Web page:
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TIME TO SAY THANKS TO THE DESERVING.

Byline: DENNIS McCARTHY

Philanthropy is a big, fancy word for a very simple idea: Do something nice for someone else.

And when someone does something nice or kind for others, say thank you.

That's what today - National Philanthropy Day Los Angeles - is all about: saying thanks to a lot of people doing great things out there.

Don't let the big, fancy word throw you off. The day's not about fat cats writing out big checks they'll never miss, or corporate CEOs with a healthy charity budget to dole out.

It's about teens like 15-year-old Robyn Strumpf of Northridge, who started a literacy program for other kids having a tough time learning to read, just like she did growing up.

It's about seniors like 89-year-old Gladys Hamilton, who's ridden the bus every morning for the last 13 years so she can do her volunteer work at the Foundation for the Junior Blind.

It's about a whole bunch of people cutting across cultural, financial and every other demographic line you can think of having breakfast together today at the Beverly Hilton Hotel to celebrate the 15th annual National Philanthropy Day Los Angeles.

``We've invited every nonprofit organization in the city, and are expecting more than 1,200 people,'' said Karen Schneider of Sherman Oaks, chairwoman of the event.

``It's a chance for the little guys to meet the big guys, charities to meet funders, and a lot of people to say thank you to each other,'' she said.

At the top of that list is an attorney named Doug Freeman, who started the whole thing when he wrote a letter back in 1981 to then-Attorney General Ed Meese.

Freeman figured that not enough people were saying thank you to all the donors and volunteers being so generous with their money and time.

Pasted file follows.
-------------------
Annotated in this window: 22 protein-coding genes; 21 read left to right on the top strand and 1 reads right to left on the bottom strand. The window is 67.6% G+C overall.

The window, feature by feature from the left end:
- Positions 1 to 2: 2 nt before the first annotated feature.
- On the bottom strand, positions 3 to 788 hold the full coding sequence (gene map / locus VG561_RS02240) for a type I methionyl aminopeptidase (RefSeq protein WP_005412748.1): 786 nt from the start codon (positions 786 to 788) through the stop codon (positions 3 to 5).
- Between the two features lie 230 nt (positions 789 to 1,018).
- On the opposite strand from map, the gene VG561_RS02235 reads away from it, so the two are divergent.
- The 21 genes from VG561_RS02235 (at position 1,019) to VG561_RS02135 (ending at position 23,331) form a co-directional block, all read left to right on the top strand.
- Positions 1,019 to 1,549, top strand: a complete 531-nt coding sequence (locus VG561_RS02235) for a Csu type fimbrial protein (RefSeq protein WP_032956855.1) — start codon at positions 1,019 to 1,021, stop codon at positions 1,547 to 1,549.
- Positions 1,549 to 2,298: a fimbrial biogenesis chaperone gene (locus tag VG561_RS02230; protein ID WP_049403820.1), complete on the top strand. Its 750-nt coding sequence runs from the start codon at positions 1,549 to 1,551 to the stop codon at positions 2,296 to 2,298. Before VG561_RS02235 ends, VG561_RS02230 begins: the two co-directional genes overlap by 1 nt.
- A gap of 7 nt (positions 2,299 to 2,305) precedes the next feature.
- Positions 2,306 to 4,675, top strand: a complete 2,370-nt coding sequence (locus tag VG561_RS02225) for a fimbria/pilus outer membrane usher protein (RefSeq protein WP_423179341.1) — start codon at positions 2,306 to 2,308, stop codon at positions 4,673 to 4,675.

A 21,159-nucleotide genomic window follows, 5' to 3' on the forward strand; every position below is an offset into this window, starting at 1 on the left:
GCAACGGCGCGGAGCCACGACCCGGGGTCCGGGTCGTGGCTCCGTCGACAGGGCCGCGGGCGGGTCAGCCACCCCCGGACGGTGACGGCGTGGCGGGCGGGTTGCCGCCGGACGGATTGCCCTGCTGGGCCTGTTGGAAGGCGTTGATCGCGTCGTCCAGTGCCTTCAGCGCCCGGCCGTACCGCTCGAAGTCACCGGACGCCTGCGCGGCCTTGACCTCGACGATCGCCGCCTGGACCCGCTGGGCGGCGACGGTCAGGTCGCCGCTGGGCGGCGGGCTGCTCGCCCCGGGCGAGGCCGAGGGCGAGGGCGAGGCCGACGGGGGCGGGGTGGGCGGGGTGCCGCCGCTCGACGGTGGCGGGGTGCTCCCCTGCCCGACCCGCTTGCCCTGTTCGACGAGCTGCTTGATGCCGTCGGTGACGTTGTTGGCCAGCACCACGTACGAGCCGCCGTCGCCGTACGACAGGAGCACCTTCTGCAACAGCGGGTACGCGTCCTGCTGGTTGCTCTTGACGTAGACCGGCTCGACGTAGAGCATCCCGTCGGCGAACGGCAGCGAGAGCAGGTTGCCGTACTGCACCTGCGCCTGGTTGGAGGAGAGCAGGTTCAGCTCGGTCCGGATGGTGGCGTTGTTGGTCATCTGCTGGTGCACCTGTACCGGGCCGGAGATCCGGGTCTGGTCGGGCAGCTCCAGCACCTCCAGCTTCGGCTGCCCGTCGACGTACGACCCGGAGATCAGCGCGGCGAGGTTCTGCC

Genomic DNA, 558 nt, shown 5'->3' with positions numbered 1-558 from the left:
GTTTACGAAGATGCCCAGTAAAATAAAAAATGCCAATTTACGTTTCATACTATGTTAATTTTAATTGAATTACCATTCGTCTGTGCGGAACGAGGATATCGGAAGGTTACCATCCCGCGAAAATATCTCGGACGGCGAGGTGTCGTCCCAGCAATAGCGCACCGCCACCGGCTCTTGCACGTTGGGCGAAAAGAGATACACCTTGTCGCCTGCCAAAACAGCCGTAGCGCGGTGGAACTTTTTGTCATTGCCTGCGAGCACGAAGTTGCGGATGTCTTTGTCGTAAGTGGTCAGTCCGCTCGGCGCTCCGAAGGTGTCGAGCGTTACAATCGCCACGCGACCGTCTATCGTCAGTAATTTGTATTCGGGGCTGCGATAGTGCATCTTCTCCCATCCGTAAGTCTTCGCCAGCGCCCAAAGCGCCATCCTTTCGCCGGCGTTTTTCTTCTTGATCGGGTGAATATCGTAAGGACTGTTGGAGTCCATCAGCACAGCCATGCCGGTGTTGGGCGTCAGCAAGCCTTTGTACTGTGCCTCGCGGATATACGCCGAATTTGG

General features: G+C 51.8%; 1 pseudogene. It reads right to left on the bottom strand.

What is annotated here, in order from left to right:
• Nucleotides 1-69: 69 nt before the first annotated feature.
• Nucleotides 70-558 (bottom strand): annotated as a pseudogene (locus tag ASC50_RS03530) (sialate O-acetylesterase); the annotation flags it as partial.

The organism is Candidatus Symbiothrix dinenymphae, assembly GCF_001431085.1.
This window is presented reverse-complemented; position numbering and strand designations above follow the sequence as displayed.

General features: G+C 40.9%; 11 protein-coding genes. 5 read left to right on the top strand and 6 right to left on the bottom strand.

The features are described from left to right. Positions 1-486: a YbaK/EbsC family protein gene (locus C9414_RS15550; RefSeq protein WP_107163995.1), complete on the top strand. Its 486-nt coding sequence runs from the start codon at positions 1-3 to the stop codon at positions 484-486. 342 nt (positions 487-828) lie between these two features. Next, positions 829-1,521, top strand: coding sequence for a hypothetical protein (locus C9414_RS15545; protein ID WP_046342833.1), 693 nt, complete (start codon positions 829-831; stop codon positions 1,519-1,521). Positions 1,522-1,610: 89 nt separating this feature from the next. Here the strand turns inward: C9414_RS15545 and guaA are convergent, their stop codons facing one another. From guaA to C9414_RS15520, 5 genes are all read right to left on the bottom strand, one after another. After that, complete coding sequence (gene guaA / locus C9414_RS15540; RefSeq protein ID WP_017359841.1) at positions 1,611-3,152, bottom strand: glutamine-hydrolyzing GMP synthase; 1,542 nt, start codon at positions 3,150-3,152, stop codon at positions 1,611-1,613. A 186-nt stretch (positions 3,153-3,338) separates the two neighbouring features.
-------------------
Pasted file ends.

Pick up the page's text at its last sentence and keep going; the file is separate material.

Oh, we say it on a small scale to the people we know who give to our schools, churches and synagogues, but what about all the philanthropists we don't know?

How do we say thank you to them? How about a National Philanthropy Day, Freeman thought.

``I wrote him (Meese) cold turkey, and he wrote me back outlining what I would have to do, including putting together a prestigious national board, and start lobbying Congress,'' he said.

Now, you would think it wouldn't take very long for the politicians to jump on the bandwagon of a good idea like this, but you'd be wrong.

``It took me five years to officially say thank you,'' Freeman said, laughing. ``It was easier to get National Groundhog Day. The biggest hang-up was getting Congress' attention.''

But by 1986, he finally had it, along with a National Philanthropy Day declaration by then-President Ronald Reagan. It's taken almost 16 years, but every state has now signed on to the idea and will hold a National Philanthropy Day this month.

Hard work and a lot of national charitable pride has shrunk that big, fancy word ``philanthropy'' down to family size, Freeman says.

``By far, the greatest philanthropy I've found out there comes from children,'' he said. ``They give with unrestricted love, which is the purest form of philanthropy.''

You find a sample of it with the Strumpf family in Northridge, with Susan and Jeff Strumpf who took turns every night sitting and reading with their then 12-year-old daughter, Robyn, who was failing reading in school.

``I'd sit with my mom or dad, and we'd be wrapped in a warm, comfy quilt, reading a book together,'' said Robyn, now 15.

The combination clicked, and before long, she became an avid reader, developing her own literacy program for kids having a tough time reading.

``I contacted bookstores, publishers, quilt shops and fabric manufacturers, explaining what I wanted to do,'' Robyn said.

From that, ``Project Books and Blankies,'' was born. To date, Robyn has donated thousands of quilts and books to literacy programs, classrooms and the needy throughout Los Angeles promoting reading among children.

Her efforts won her California's top middle school volunteer last year from the prestigious 2000 Prudential Spirit of Community Awards, and she has won dozens of other accolades for her literacy program.

And today, she gets one more on National Philanthropy Day - a big fancy name for a simple idea our moms taught us.

When someone does something nice or kind for others, you say thank you.

CAPTION(S):

photo

Photo:

Robyn Strumpf, left, founder of Project Books and Blankies, will be honored at a National Philanthropy Day Los Angeles breakfast today, an event Karen Schneider, right, is helping organize.

John McCoy/Staff Photographer
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Publication:Daily News (Los Angeles, CA)
Date:Nov 15, 2001
Words:759
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